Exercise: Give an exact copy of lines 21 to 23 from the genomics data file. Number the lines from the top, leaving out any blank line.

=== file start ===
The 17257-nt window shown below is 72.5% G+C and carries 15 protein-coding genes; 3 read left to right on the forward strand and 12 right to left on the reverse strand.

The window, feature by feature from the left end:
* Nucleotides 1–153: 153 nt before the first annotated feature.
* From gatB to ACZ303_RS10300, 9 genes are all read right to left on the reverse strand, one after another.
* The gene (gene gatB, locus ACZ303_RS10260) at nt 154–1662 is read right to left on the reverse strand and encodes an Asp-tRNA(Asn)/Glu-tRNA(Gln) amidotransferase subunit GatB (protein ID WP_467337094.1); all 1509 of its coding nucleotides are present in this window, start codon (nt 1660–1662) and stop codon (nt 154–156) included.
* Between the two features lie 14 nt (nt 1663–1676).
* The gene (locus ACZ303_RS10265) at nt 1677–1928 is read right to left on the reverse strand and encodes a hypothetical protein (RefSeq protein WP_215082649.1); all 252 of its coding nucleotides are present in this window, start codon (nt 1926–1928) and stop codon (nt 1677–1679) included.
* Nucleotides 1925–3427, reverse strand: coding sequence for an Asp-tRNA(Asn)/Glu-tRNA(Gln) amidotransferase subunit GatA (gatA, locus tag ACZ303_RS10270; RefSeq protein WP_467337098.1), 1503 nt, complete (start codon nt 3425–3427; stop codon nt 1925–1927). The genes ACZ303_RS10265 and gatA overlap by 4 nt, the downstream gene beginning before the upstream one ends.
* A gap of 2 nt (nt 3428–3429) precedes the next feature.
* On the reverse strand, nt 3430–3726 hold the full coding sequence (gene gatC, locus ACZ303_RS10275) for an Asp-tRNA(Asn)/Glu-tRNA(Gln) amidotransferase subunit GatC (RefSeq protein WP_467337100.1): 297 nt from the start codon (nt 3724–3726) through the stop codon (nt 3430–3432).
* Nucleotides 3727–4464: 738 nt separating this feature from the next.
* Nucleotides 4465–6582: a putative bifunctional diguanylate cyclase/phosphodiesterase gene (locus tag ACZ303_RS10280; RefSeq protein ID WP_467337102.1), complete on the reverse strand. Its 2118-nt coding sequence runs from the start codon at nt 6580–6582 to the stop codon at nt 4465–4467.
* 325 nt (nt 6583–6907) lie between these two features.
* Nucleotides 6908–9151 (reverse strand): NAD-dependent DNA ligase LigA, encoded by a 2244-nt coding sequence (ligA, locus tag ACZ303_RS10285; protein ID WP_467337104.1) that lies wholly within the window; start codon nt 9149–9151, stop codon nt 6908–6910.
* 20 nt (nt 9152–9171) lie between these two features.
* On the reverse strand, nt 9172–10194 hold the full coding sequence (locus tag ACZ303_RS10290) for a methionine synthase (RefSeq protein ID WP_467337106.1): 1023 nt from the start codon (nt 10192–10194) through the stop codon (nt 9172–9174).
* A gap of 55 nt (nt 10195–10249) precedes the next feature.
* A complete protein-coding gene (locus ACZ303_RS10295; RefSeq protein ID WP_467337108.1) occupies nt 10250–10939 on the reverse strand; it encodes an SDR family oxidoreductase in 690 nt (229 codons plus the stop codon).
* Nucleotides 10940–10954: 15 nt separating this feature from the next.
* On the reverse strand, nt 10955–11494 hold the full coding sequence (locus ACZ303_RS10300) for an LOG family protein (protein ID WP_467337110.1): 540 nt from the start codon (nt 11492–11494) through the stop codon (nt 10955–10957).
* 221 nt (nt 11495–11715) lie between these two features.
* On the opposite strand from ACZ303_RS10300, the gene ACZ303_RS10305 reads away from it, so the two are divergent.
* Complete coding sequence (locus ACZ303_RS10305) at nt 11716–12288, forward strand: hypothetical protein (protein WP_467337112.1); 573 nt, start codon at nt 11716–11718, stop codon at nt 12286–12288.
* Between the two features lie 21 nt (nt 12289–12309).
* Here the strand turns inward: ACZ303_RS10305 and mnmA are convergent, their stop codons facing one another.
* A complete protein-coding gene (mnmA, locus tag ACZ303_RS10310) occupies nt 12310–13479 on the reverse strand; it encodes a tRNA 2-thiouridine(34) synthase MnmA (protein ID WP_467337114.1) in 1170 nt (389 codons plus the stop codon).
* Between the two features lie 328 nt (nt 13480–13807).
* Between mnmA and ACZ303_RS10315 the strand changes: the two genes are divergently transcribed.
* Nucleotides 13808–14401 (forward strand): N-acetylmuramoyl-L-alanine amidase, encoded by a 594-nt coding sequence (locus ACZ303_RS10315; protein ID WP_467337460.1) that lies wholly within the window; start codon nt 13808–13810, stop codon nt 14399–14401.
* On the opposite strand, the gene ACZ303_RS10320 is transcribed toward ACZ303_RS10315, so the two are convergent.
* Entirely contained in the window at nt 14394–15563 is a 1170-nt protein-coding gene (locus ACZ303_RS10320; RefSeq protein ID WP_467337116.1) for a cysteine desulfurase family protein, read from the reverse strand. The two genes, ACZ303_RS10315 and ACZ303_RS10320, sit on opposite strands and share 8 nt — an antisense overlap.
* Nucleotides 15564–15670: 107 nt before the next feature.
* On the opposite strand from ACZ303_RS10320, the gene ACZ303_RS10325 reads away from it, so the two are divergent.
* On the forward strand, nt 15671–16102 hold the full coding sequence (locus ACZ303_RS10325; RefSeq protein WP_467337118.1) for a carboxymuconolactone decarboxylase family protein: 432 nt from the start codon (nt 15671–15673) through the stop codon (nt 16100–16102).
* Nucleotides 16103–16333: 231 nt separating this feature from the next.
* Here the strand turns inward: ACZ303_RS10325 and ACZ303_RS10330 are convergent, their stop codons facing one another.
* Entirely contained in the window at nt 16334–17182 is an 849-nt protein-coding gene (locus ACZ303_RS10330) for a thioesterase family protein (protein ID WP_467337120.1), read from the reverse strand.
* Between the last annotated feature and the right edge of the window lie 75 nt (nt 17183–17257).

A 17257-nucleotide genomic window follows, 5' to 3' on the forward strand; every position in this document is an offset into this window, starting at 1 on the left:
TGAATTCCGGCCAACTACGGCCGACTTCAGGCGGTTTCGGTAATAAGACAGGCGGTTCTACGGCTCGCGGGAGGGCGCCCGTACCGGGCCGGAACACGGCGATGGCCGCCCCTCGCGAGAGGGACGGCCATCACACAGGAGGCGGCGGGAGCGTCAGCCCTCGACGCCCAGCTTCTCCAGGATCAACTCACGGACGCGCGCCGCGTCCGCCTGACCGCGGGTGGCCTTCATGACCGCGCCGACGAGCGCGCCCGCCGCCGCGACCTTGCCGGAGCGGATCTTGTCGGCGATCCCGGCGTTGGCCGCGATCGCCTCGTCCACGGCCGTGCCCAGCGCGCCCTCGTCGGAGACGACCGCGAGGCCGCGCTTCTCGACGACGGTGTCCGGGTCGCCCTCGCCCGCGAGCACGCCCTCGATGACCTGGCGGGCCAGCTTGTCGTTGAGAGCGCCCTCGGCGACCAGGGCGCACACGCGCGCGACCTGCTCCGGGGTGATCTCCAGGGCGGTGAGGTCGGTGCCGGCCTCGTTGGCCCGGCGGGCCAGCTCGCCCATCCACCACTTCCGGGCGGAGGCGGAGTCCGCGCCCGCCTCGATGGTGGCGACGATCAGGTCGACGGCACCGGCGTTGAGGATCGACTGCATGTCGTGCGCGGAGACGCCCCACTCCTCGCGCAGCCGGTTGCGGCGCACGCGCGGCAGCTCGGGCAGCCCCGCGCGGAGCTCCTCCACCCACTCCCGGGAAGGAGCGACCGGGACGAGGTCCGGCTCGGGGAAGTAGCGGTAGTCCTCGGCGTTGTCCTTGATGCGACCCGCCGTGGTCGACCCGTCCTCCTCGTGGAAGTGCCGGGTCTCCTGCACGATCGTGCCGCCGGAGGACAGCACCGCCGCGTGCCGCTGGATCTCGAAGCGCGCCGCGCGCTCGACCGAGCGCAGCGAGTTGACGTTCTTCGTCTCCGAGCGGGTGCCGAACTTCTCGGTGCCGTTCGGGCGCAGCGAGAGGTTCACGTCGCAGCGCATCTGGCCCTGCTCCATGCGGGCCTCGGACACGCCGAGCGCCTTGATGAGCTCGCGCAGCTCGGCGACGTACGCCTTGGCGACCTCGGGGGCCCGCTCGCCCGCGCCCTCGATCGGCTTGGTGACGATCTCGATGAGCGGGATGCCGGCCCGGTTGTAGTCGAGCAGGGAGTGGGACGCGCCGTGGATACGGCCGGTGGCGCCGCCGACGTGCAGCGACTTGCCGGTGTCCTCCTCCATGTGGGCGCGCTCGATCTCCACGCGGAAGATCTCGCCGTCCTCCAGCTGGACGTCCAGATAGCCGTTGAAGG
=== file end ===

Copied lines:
* 221 nt (nt 11495–11715) lie between these two features.
* On the opposite strand from ACZ303_RS10300, the gene ACZ303_RS10305 reads away from it, so the two are divergent.
* Complete coding sequence (locus ACZ303_RS10305) at nt 11716–12288, forward strand: hypothetical protein (protein WP_467337112.1); 573 nt, start codon at nt 11716–11718, stop codon at nt 12286–12288.